Cloudy With a Chance of Meatballs appears in an aspect ratio of approximately 2.35:1 on this Blu-Ray Disc. Though consistently very attractive, the transfer wasn’t quite as perfect as I’d anticipate.
Sharpness was usually excellent, as most of the movie exhibited fine clarity and delineation. However, some wide shots looked a smidgen soft. These examples were far from being problematic, but I expected virtually flawless definition, and that didn’t occur; while I found a lot of stunning shots, these weren’t constant.
No issues with jagged edges or moiré effects occurred, and edge enhancement was absent. Source defects also failed to materialize in this clean presentation.
Colors looked great. With its wide variety of foods, the movie boasted a broad palette, and the hues consistently came across as vivid and dynamic. Blacks were dark and dense, while shadows seemed clear and full. I wish the transfer had been a little more precise, but it was consistently quite good.
I also felt very pleased with the DTS-HD MA 5.1 soundtrack of Cloudy. An action-comedy that didn’t skimp on the “action” side of things, all of the food-related shenanigans ensured that the mix offered plenty of involving material. The chaos filled out the spectrum in an active, involving manner that created a lot of exciting audio.
All five channels featured plenty of unique elements, and they fit together in a fine manner. Even quieter scenes used the soundscape in a satisfying manner. Music featured nice stereo imaging, and we found plenty of localized dialogue.
Audio quality also was very good. Speech seemed crisp and distinctive, as I noticed no flaws like edginess.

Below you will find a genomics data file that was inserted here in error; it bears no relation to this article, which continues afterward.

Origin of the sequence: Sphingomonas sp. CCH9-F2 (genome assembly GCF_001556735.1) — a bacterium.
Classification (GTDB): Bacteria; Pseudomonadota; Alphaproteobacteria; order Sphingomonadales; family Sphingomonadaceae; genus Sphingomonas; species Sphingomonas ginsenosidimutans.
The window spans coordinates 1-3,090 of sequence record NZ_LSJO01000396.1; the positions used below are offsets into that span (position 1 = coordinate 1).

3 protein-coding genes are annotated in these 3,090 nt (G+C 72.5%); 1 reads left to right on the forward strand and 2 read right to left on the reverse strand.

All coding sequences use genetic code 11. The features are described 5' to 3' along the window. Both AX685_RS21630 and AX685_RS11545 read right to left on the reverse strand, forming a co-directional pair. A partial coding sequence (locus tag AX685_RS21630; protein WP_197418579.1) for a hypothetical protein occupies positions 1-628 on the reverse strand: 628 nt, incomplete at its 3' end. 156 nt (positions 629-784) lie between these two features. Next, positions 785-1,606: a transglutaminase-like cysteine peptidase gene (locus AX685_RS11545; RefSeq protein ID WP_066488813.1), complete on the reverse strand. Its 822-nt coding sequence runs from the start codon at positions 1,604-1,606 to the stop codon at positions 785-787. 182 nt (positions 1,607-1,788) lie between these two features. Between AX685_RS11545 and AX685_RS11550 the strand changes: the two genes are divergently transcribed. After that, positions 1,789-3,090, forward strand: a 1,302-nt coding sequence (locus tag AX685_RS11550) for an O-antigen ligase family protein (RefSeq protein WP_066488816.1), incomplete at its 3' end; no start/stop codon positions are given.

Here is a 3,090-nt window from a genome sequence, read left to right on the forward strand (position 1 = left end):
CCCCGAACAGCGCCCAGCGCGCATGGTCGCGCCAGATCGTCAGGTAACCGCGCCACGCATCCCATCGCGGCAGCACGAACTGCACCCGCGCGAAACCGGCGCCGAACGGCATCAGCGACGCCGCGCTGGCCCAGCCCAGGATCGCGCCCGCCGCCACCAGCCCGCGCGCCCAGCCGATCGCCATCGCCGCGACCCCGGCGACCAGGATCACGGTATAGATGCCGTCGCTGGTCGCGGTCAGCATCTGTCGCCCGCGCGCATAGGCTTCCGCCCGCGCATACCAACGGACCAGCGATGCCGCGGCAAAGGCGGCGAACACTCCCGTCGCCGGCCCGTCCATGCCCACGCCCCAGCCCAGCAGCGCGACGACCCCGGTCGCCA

Music seemed warm and full, while effects added a real bang to the proceedings. Those elements showed good clarity and accuracy, and they offered tight, deep bass as well. The track seemed vibrant and dynamic as it accentuated the movie in a satisfying manner.
This disc includes both the film’s 2D and 3D versions. The picture comments above looked at the 2D edition – how did the 3D presentation compare?
In terms of picture quality, the stereo edition matched up well with its 2D counterpart. As usual, the 3D looked a smidgen darker, but not in a problematic manner. Overall, both looked very similar.
With all sorts of wild food-based action on display, Cloudy came with plenty of room for pop-out material, and the image took advantage of those chances – to a moderate degree, at least. I admit the 3D elements didn’t dazzle as I expected, but they still added a lot of fun and involvement to the proceedings. The 3D version offers the best way to watch the movie.
When we shift to the set’s extras, we start with an audio commentary from writers/directors Phil Lord and Christopher Miller and actor Bill Heder. All three sit together for this running, screen-specific look at cast and performances, story/character issues, sound, visual and production design, score, adapting the original book, animation and effects.
The three participants mesh well in this enjoyable track. Yes, we find too much praise along the way, but we learn a fair amount about the production as well. The guys keep things light and lively as they make this a good discussion.
Two featurettes follow. A Recipe for Success: The Making of Cloudy With a Chance of Meatballs goes for 10 minutes, 51 seconds and offers notes from Heder, Miller, Lord, producer Pam Marsden, visual effects supervisor Rob Bredow, effects animation lead David Davies, art director Mike Kuainsky, production designer Justin Thompson, digital effects supervisor Daniel Kramer, co-producer Chris Juen, and actor Anna Faris.